Holiday Planning: What Do U.S. Consumers Want This Year?
By David Daniels, CEO and Founder of The Relevancy Group
What are U.S. consumer behaviors and attitudes this holiday season? Zeta Global recently partnered with The Relevancy Group to answer this question. Register to listen to a recording of the webinar, which highlights the attitudes and behaviors of consumers in the U.S. this holiday season.
We’ve highlighted the five most significant findings below, along with last minute tactics that marketers should embrace for the all-important holiday season.
1. U.S. Consumers are Engaged with Email All Day Long
Ninety-two percent of U.S. consumers are engaged with email every day. Fifty-four percent stated in a Relevancy Group survey that they check email multiple times a day. Another 17 percent state hourly or more frequently and still another 21 percent state daily. Email is a fixture in consumers’ daily life. It serves as the online digital fingerprint that is required to transact will retailers, banks and just about everything that is represented online: a fact that I have stated for a long time. Consumers state that non-relevance and high frequency will drive email marketing avoidance stressing how important it is for marketers to be relevant in order to stand out from their competitors.
2. Phones & Tablets are Increasingly the Primary Email Inbox and Shopping Device Among Consumers
Forty percent of U.S. consumers state that their mobile phone is their primary email inbox (i.e. phone first) and another 10 percent say the same for their tablet. The other half state that it is a mix of laptops and desktop computers. Overall 86 percent of U.S. consumers state they access their email account via a mobile phone, which is a well-known ubiquitous behavior. This behavior and the growing number of phone-first email users requires marketers to be well-versed in designing for these screens. Marketers must embrace responsive design, deep linking app technology and mobile measurement to understand this profound shift of email consumption on mobile.
3. Focus on Hygiene to Advance Holiday Email Campaign Results. Address Churn and Inactivity.
Consumers are nomadic. Twenty-nine percent of U.S. consumers stated in our survey that they have changed or created a new email address in the past year. Most change their email address not because of a life event like marriage, divorce or graduation but instead because of the promise of better security, speed and solutions, i.e. a better app features. Marketers must recognize this churn and have an ongoing win-back campaign, as well as target non-response email subscribers in other channels such as display and social. This is all made possible by leveraging identity resolution and implementing people-based marketing tactics (See The Future of Relevance).
4. Holiday Spending Attitudes
Sixty-four percent of U.S. consumers state they will spend the same as they did last year, 21 percent will spend less than last year and 15 percent state they will spend more. These numbers are up slightly from what U.S. consumers told us in 2016. For those of us that are more exclusively online, we are warmed by the intent that U.S. consumers have told us: 46 percent state they will spend half or more and another 10 percent state that all their holiday budget will be spent online. Just 10 percent state that they will not be shopping online. As of today, 47 percent of U.S. consumers already started their holiday spending and we will see the rest explode onto the shopping scene the last week in November and early December.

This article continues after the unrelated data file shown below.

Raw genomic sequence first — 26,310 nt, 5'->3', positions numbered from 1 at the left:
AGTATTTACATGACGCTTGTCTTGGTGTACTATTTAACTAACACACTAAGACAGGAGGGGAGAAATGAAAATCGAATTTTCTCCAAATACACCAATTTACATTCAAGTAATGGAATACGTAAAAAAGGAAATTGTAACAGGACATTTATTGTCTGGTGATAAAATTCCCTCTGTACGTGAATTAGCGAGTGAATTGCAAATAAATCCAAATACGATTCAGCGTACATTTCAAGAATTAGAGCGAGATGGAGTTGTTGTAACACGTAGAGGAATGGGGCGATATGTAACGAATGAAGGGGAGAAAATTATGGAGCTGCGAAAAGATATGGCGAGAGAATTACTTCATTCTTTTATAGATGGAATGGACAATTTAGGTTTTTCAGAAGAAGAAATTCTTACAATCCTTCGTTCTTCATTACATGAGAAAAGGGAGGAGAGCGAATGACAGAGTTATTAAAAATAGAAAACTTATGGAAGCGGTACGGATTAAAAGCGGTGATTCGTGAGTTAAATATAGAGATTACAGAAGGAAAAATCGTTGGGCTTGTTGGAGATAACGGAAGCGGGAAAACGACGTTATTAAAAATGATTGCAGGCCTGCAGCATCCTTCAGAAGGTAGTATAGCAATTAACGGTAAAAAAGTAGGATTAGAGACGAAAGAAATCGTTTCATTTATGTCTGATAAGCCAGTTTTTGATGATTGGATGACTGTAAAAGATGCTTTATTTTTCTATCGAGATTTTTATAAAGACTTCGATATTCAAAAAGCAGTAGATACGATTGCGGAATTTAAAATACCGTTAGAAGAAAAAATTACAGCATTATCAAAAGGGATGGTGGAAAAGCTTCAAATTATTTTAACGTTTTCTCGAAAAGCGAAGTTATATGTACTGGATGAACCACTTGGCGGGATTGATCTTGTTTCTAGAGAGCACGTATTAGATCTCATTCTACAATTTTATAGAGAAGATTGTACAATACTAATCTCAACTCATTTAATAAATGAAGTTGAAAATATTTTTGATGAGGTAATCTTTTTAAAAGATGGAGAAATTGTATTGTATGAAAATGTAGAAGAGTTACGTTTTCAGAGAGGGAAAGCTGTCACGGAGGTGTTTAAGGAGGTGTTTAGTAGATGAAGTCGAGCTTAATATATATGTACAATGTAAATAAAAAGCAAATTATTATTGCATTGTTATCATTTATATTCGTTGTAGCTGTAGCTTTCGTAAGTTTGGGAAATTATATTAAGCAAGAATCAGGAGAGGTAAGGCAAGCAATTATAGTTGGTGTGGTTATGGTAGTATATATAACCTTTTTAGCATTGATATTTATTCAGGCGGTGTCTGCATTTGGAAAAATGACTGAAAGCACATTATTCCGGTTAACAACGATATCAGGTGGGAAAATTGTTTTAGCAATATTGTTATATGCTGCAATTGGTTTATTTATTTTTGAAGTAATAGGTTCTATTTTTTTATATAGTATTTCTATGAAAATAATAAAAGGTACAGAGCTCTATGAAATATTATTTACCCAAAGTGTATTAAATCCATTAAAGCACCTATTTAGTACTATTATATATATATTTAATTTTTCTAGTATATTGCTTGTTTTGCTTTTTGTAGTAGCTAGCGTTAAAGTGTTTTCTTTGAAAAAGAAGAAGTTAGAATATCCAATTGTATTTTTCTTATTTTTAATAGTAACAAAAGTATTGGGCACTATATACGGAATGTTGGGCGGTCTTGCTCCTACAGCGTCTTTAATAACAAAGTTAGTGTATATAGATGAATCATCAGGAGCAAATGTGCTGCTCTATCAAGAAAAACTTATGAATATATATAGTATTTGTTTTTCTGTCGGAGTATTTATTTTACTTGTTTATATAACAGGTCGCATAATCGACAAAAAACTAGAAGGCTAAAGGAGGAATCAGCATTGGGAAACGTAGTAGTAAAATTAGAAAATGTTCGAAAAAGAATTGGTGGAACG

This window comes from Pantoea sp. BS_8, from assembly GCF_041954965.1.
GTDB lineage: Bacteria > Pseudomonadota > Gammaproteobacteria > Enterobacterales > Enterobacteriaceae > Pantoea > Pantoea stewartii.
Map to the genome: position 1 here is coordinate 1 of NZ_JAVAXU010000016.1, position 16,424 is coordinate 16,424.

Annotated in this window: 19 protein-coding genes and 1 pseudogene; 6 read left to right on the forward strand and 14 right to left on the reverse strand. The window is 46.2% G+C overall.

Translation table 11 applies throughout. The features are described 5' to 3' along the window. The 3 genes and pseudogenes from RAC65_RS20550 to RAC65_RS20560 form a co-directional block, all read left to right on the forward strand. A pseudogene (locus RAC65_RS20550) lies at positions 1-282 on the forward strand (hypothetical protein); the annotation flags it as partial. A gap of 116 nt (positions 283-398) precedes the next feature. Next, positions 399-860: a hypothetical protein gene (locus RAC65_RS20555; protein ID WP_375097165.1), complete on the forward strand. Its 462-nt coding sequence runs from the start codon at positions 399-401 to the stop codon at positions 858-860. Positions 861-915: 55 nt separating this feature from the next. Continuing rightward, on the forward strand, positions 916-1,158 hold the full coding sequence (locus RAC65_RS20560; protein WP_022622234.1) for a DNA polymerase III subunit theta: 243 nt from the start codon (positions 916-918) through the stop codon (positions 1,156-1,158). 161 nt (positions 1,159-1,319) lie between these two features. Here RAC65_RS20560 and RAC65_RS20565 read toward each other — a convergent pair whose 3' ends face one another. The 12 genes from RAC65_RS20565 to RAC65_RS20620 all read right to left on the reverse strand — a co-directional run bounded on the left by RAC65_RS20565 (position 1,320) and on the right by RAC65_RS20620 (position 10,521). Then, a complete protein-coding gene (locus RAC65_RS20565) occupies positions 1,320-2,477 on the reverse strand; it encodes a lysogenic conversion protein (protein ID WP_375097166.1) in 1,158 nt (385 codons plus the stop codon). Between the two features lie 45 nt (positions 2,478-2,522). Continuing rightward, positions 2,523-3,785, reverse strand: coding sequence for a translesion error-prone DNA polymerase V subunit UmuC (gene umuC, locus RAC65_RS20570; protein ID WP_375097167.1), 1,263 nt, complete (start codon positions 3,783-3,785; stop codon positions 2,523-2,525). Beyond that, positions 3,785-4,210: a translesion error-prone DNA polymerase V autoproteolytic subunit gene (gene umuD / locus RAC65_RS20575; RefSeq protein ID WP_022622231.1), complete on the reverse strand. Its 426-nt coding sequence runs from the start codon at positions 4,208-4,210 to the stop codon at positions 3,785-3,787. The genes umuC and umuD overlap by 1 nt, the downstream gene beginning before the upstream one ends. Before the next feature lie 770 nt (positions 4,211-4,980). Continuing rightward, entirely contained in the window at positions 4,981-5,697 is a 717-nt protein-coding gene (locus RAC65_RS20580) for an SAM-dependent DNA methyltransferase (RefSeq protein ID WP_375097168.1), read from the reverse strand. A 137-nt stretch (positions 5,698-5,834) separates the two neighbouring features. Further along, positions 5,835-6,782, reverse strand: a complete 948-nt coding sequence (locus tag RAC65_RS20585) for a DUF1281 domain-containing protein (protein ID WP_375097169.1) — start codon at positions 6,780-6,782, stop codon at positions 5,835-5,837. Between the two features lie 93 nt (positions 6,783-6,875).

5. Self-Spending: The Often Forgotten Indulgence Gift Marketing Tactic
Who among us doesn’t love to buy themselves a gift or two? The Relevancy Group often notices that marketers forget to utilize this tactic, the notion of self-giving, that is unless you are a Zeta Global client. Zeta Global’s work with many clients on this topic is interesting but we love the bold work they have done with Ann Taylor where the email plainly states, “Everyone Else’s Gifts Can Wait,” and then there is a time-limited offer to get a significant self-shopping discount. The tactic is genius, as the discount is not going to be policed as who can tell whom you are spending on, but most important supports self-indulgence. U.S. consumers tell us that on average, they intend to spend $264 on themselves this holiday season. Personally, I like to order from gifts for myself from Amazon throughout the year. I get them gift wrapped with a note to myself, and by the time I get around to opening it on Christmas I often forget what I purchased. This year, I need to remember not to do Amazon Fresh this way: unwrapping old organic eggs on Christmas morning can make for an unpleasant unboxing.
Wishing you all a successful holiday season.
Until next time, Happy Holidays.